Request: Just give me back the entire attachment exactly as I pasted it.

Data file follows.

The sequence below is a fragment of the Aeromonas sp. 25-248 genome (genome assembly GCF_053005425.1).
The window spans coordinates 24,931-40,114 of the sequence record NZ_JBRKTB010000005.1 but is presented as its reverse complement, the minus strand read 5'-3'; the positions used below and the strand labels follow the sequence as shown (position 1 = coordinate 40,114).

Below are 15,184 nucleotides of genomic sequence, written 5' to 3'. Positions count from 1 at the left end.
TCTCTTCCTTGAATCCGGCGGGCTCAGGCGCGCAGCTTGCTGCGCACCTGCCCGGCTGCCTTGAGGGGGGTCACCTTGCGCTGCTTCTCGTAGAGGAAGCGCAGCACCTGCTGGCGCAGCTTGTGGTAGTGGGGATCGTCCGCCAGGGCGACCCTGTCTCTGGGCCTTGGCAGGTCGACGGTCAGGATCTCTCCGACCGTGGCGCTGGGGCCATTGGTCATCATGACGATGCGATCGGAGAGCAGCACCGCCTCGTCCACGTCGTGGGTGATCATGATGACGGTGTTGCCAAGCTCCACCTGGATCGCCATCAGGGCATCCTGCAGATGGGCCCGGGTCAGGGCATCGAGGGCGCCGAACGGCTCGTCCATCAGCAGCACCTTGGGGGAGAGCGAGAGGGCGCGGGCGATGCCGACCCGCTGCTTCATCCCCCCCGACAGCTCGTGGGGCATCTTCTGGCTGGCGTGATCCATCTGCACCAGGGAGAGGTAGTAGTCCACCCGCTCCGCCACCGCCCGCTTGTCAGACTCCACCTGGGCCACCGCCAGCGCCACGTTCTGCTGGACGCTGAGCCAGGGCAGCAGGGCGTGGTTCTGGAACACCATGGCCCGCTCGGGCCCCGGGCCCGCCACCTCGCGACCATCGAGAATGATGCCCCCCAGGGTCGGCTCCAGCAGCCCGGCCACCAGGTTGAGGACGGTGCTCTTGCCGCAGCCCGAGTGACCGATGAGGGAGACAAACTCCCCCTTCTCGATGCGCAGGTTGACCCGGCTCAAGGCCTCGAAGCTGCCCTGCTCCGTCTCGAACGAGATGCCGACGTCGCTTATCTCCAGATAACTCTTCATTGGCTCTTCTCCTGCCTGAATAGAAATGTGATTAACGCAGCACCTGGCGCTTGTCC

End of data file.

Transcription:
The sequence below is a fragment of the Aeromonas sp. 25-248 genome (genome assembly GCF_053005425.1).
The window spans coordinates 24,931-40,114 of the sequence record NZ_JBRKTB010000005.1 but is presented as its reverse complement, the minus strand read 5'-3'; the positions used below and the strand labels follow the sequence as shown (position 1 = coordinate 40,114).

Below are 15,184 nucleotides of genomic sequence, written 5' to 3'. Positions count from 1 at the left end.
TCTCTTCCTTGAATCCGGCGGGCTCAGGCGCGCAGCTTGCTGCGCACCTGCCCGGCTGCCTTGAGGGGGGTCACCTTGCGCTGCTTCTCGTAGAGGAAGCGCAGCACCTGCTGGCGCAGCTTGTGGTAGTGGGGATCGTCCGCCAGGGCGACCCTGTCTCTGGGCCTTGGCAGGTCGACGGTCAGGATCTCTCCGACCGTGGCGCTGGGGCCATTGGTCATCATGACGATGCGATCGGAGAGCAGCACCGCCTCGTCCACGTCGTGGGTGATCATGATGACGGTGTTGCCAAGCTCCACCTGGATCGCCATCAGGGCATCCTGCAGATGGGCCCGGGTCAGGGCATCGAGGGCGCCGAACGGCTCGTCCATCAGCAGCACCTTGGGGGAGAGCGAGAGGGCGCGGGCGATGCCGACCCGCTGCTTCATCCCCCCCGACAGCTCGTGGGGCATCTTCTGGCTGGCGTGATCCATCTGCACCAGGGAGAGGTAGTAGTCCACCCGCTCCGCCACCGCCCGCTTGTCAGACTCCACCTGGGCCACCGCCAGCGCCACGTTCTGCTGGACGCTGAGCCAGGGCAGCAGGGCGTGGTTCTGGAACACCATGGCCCGCTCGGGCCCCGGGCCCGCCACCTCGCGACCATCGAGAATGATGCCCCCCAGGGTCGGCTCCAGCAGCCCGGCCACCAGGTTGAGGACGGTGCTCTTGCCGCAGCCCGAGTGACCGATGAGGGAGACAAACTCCCCCTTCTCGATGCGCAGGTTGACCCGGCTCAAGGCCTCGAAGCTGCCCTGCTCCGTCTCGAACGAGATGCCGACGTCGCTTATCTCCAGATAACTCTTCATTGGCTCTTCTCCTGCCTGAATAGAAATGTGATTAACGCAGCACCTGGCGCTTGTCC